Airline service between Buffalo and Albany ended more than seven years ago, and since then travelers to the state capital have endured long cross-state trip via the Thruway or Amtrak.
That may be about to change.
OneJet Airlines says it is weighing the possibility of restoring air service between the two cities in the near future, confirming reports from three sources that the company has been performing due diligence investigations within the local business community.
“Flight options in the area are under strong consideration, but no service announcement has been finalized,” a OneJet spokeswoman said.
The Niagara Frontier Transportation Authority, which operates Buffalo Niagara International Airport, indicates it is looking to fill the Buffalo-Albany gap in its service.
“We’ve been diligently marketing direct service to Albany for some time, but we can’t confirm anything at this time,” spokeswoman Helen Tederous said.
Still, the sources say the Pittsburgh-based airline that specializes in connections between small and medium airports has been gauging business community interest for months. None of those interviewed predict the frequency or cost of any new flights, but some of those involved call its start “very, very close.”
OneJet’s website indicates the airline specializes in nonstop travel “at relatively low cost.” Much of its service involves executive type jets that typically seat eight passengers, but one source said the company may consider using larger aircraft for its upstate service.
The return of travel miles above the Thruway would mark the first such service since Pinnacle Airlines’ Colgan Air unit pulled out in 2010. Commutair ended its service for Continental Airlines in 2007.
Since then, regular Albany commuters like Assemblyman Robin L. Schimminger, D-Kenmore, say they are forced onto roundabout routes if they want to reach Albany without the 4 1/2 hour drive or slightly longer train trip. And while many state legislators and others with capital city business drive, he prefers flying, even if current operators route him through Washington.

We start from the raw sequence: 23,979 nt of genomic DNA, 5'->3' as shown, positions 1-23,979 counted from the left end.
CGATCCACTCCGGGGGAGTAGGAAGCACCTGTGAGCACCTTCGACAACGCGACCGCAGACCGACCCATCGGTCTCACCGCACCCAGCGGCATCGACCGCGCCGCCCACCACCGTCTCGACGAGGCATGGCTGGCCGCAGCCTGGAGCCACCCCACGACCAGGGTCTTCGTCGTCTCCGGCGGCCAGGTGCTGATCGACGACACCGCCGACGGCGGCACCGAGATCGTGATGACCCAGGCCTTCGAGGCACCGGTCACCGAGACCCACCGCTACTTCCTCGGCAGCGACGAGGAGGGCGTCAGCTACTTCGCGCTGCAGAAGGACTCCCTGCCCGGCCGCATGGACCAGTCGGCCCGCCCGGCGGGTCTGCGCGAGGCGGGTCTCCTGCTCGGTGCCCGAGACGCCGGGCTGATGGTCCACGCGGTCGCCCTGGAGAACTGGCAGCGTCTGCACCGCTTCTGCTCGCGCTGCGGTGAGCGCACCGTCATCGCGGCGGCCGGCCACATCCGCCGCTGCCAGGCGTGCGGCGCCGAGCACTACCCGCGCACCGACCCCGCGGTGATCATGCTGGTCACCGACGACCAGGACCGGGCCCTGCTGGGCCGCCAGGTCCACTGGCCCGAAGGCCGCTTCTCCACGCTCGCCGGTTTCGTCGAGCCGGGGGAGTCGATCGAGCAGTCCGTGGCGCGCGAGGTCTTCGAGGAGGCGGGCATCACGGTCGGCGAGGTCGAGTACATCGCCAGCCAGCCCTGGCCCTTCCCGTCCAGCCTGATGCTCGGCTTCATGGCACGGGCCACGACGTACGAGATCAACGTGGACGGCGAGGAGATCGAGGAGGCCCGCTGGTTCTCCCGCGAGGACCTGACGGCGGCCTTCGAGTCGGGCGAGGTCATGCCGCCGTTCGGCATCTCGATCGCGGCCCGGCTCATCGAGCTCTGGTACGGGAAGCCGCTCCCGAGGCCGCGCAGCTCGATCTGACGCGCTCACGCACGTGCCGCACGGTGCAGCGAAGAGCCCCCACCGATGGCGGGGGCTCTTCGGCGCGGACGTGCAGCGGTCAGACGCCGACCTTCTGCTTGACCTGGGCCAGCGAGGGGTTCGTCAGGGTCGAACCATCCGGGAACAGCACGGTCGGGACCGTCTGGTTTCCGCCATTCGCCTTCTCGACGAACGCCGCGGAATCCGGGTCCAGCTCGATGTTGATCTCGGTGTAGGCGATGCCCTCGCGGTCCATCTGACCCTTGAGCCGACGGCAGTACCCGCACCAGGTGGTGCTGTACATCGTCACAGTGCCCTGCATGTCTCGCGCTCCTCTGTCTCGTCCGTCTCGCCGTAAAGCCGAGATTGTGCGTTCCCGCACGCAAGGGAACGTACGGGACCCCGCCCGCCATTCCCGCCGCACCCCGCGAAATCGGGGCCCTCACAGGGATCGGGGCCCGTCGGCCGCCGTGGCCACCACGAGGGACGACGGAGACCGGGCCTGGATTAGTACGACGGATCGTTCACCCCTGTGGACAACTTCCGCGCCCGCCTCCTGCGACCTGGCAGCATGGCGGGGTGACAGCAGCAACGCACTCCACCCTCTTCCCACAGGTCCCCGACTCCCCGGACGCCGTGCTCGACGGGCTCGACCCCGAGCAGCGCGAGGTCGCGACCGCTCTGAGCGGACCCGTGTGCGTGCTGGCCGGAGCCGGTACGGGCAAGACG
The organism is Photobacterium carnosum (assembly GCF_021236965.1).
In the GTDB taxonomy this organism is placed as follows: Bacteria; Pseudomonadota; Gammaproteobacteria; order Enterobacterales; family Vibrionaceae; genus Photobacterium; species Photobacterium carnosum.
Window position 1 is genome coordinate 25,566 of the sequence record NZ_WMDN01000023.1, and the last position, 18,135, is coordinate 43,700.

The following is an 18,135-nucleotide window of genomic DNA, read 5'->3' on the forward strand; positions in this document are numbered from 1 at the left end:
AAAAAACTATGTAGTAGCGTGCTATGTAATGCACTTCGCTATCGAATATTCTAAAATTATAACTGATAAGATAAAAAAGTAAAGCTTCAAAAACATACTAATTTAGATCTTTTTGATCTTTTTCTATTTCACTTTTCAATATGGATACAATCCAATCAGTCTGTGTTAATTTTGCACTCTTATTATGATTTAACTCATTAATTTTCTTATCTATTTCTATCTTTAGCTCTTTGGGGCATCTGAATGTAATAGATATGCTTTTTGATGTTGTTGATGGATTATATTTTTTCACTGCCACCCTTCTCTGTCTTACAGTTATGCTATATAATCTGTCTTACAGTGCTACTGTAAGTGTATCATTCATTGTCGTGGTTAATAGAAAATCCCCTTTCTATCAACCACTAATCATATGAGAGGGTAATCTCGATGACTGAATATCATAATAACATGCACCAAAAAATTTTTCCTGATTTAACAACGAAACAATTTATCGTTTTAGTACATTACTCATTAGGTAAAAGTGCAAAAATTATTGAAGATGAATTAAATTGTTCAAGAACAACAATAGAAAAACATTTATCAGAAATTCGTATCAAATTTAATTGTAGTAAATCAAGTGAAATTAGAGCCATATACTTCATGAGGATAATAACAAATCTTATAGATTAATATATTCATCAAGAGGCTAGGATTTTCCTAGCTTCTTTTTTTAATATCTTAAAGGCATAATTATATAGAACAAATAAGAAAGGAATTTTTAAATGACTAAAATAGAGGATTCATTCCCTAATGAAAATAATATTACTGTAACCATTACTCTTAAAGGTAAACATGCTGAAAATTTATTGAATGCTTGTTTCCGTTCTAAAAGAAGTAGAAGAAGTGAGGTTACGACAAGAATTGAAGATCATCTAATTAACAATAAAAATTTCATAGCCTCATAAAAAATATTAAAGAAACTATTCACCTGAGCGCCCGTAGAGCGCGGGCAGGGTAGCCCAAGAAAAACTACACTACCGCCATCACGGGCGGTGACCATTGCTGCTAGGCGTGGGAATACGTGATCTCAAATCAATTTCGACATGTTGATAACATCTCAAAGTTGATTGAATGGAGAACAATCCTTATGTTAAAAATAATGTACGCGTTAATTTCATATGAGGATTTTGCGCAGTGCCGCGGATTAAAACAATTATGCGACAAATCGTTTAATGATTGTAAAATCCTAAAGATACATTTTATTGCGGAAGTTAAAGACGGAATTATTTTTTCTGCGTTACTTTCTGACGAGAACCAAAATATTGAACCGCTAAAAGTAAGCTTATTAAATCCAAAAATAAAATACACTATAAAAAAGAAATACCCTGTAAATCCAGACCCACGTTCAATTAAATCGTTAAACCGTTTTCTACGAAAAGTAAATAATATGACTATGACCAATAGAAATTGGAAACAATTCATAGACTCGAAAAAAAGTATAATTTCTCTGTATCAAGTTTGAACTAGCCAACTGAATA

“If you’re driving, you sit there with your hands behind the wheel of a car,” he said. “You can’t read, you can’t do work. You’re really limited in the multi-tasking that you can do.”
The assemblyman has been traveling back and forth to Albany for more than 40 years, and even though service has varied in quality over that time, flight options were always available until 2010, he said.
“I remember fondly those days of multiple, good-sized planes that flew regularly between the state capital and the second largest city in the state,” he said. “The absence of non-stop, direct flights just doesn’t add up.”
Other business sources say they are enthused about the prospect of quick flights between the two cities located 280 miles apart, especially since round trips by car or rail makes for a long day. Flights would also preclude the expense of staying overnight.
“The business community has been approached and validated the need for this service,” said one of those quizzed by OneJet who asked not to be identified. “Everyone drives now, so there’s a compelling case for it.
“They are asking for commitments,” the source added. “This is a big deal, because the last time we had service it involved propeller planes that often canceled in winter.”
OneJet’s website indicates it opened its first base in Pittsburgh in 2016 with two daily flights. The airline now offers more than 180 weekly flights to and from Pittsburgh, with weekday flights to Albany, Cincinnati, Hartford, Indianapolis, Louisville, Milwaukee, Providence and Richmond.